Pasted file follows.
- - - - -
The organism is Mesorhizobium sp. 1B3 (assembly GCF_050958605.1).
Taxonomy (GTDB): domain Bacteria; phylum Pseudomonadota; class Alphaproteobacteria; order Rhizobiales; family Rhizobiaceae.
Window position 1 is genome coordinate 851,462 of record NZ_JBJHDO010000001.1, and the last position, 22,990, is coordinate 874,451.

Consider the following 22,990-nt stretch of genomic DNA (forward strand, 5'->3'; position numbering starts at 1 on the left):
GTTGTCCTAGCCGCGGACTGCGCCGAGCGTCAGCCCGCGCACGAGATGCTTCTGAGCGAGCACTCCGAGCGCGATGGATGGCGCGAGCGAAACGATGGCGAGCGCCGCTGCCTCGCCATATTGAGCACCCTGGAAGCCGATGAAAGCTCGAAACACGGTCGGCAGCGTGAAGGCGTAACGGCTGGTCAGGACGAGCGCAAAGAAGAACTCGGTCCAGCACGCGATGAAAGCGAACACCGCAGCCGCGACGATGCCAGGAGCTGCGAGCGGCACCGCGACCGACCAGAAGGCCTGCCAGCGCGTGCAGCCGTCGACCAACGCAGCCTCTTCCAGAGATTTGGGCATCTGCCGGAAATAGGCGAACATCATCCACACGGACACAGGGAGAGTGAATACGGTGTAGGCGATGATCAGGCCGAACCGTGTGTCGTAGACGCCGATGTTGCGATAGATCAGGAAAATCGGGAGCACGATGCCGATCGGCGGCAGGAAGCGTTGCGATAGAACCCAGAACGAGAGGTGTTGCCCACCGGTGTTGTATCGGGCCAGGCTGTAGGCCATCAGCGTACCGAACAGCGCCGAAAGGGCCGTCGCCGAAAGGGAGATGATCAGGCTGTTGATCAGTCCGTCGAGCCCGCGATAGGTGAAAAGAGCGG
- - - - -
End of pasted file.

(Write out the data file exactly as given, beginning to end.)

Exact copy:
The organism is Mesorhizobium sp. 1B3 (assembly GCF_050958605.1).
Taxonomy (GTDB): domain Bacteria; phylum Pseudomonadota; class Alphaproteobacteria; order Rhizobiales; family Rhizobiaceae.
Window position 1 is genome coordinate 851,462 of record NZ_JBJHDO010000001.1, and the last position, 22,990, is coordinate 874,451.

Consider the following 22,990-nt stretch of genomic DNA (forward strand, 5'->3'; position numbering starts at 1 on the left):
GTTGTCCTAGCCGCGGACTGCGCCGAGCGTCAGCCCGCGCACGAGATGCTTCTGAGCGAGCACTCCGAGCGCGATGGATGGCGCGAGCGAAACGATGGCGAGCGCCGCTGCCTCGCCATATTGAGCACCCTGGAAGCCGATGAAAGCTCGAAACACGGTCGGCAGCGTGAAGGCGTAACGGCTGGTCAGGACGAGCGCAAAGAAGAACTCGGTCCAGCACGCGATGAAAGCGAACACCGCAGCCGCGACGATGCCAGGAGCTGCGAGCGGCACCGCGACCGACCAGAAGGCCTGCCAGCGCGTGCAGCCGTCGACCAACGCAGCCTCTTCCAGAGATTTGGGCATCTGCCGGAAATAGGCGAACATCATCCACACGGACACAGGGAGAGTGAATACGGTGTAGGCGATGATCAGGCCGAACCGTGTGTCGTAGACGCCGATGTTGCGATAGATCAGGAAAATCGGGAGCACGATGCCGATCGGCGGCAGGAAGCGTTGCGATAGAACCCAGAACGAGAGGTGTTGCCCACCGGTGTTGTATCGGGCCAGGCTGTAGGCCATCAGCGTACCGAACAGCGCCGAAAGGGCCGTCGCCGAAAGGGAGATGATCAGGCTGTTGATCAGTCCGTCGAGCCCGCGATAGGTGAAAAGAGCGG